As speeding tickets go it was just one of thousands handed out in the 1930’s as the car took over a once provincial Germany and the autobahns opened the country up to the common man. But the man who received it was no ordinary motorist. He was Adolf Hitler, in the driving seat of the Third Reich, and definitely not amused the day he was booked for going too fast in his supercharged Mercedes limousine.
di Allan Hall, dal “Daily Mail” del 27 settembre 2011
Hitler’s long lost speeding summons has been found in a Bavarian archive. He was handed the fine in the tiny hamlet of Baar-Ebenhausen, south of the city of Ingolstadt, on September 19, 1931 – a little over two and-a-half years before he became chancellor and Fuehrer. He also put down the number plate – II A – 19357 – which happened to be Hitler’s personal car and sent to details to superiors in Munich to learn who the car’s owner was. The incident happened long before the days of speed cameras.
In his report Probst wrote: ‘The speed of the vehicle was determined by two officials with two stop watches. ‘The car drove over a measured distance of 200m in 13 seconds, which results in the average speed of 55.3 km per hour (34.3mph).’ This was double the permitted speed limit on the road at that time and should have resulted in an immediate ban. Three days later Probst received the information that the car belonged to one A. Hitler, who lived at Prinzeregentstrasse 16 and he issued the speeding ticket.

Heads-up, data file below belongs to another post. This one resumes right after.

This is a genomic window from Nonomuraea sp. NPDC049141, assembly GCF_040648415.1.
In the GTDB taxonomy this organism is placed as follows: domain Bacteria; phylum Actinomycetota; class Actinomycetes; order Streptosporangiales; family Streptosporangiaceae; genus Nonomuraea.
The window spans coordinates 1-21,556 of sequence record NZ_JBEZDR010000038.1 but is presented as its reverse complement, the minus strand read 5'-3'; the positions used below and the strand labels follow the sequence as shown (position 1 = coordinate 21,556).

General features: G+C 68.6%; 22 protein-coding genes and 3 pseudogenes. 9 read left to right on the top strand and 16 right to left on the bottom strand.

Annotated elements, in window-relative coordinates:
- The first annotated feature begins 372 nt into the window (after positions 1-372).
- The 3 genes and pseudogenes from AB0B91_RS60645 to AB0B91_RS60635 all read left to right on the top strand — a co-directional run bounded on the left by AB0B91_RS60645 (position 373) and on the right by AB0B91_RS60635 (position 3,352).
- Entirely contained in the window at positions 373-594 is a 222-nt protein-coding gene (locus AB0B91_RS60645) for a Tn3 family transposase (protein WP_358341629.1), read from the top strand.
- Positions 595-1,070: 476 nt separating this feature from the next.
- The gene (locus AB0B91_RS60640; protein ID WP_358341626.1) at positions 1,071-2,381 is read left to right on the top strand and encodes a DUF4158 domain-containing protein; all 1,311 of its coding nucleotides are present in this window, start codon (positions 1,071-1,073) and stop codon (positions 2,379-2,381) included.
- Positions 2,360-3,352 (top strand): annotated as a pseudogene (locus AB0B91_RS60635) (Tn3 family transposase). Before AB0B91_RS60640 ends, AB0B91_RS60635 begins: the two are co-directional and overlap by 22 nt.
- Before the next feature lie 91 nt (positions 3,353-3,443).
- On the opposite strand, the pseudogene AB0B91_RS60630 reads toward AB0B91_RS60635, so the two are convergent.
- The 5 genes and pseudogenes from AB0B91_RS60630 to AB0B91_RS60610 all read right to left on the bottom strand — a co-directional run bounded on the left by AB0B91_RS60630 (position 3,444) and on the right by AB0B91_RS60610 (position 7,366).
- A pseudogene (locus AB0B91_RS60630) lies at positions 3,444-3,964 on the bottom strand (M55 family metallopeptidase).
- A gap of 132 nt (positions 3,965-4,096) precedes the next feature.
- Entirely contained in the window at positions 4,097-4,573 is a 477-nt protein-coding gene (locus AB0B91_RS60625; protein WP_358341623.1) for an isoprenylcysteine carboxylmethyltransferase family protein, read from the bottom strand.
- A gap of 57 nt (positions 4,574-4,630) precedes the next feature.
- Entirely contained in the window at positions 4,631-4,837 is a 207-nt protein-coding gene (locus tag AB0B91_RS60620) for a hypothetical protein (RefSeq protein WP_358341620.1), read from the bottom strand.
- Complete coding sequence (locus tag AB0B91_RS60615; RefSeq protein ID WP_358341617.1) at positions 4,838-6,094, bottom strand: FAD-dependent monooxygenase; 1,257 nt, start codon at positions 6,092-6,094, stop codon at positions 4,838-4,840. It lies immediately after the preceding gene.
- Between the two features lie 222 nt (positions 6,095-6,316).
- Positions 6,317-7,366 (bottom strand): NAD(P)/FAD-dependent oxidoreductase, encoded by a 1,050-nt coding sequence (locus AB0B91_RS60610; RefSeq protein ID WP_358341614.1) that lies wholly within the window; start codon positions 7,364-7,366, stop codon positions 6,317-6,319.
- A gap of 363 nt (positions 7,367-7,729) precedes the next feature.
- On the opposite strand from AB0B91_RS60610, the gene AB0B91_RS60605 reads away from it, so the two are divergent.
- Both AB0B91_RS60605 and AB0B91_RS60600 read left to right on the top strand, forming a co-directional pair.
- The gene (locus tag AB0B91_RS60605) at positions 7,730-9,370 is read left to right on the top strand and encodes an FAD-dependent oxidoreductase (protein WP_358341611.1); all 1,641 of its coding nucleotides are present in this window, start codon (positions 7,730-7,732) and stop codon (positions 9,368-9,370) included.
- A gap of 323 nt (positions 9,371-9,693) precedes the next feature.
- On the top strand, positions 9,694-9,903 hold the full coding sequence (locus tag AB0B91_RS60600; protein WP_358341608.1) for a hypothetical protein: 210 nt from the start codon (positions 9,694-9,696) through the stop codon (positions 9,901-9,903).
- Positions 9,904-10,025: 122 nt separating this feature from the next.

Hitler’s former flat still exists only now it is, ironically, a police station. But it is doubtful if Hitler or his party ever had to pay a fine. Certainly no document surfaced alongside the original report stating that he had to cough up. There was, however, another document found in the archive with the word ‘settled’ stamped on it relating to the incident. Hitler said he was not at the wheel at the time but that it was being driven by his chauffeur Julius Schreck and that he had instructed him ‘to drive as fast as possible’ without saying why.
But history records the probable reason. The day before his 23-year-old half-niece Geli Raubal, with whom he lived and who he loved madly, shot herself with Hitler’s pistol at the Munich flat. It sent Hitler into a profound depression and senior Nazis on trial at Nuremberg after the war said no other single incident during the whole of the Third Reich affected him more. Historians speculate he was in something approaching a blind panic to get to Munich to begin the damage limitation exercise that he knew he must put in place to protect his burgeoning image as the saviour of Germany. As to Officer Probst, there is no indication that he ever advanced further in the police force for daring to send a summons to the future Fuehrer of Germany.
Inserito su www.storiainrete.com il 10 ottobre 2011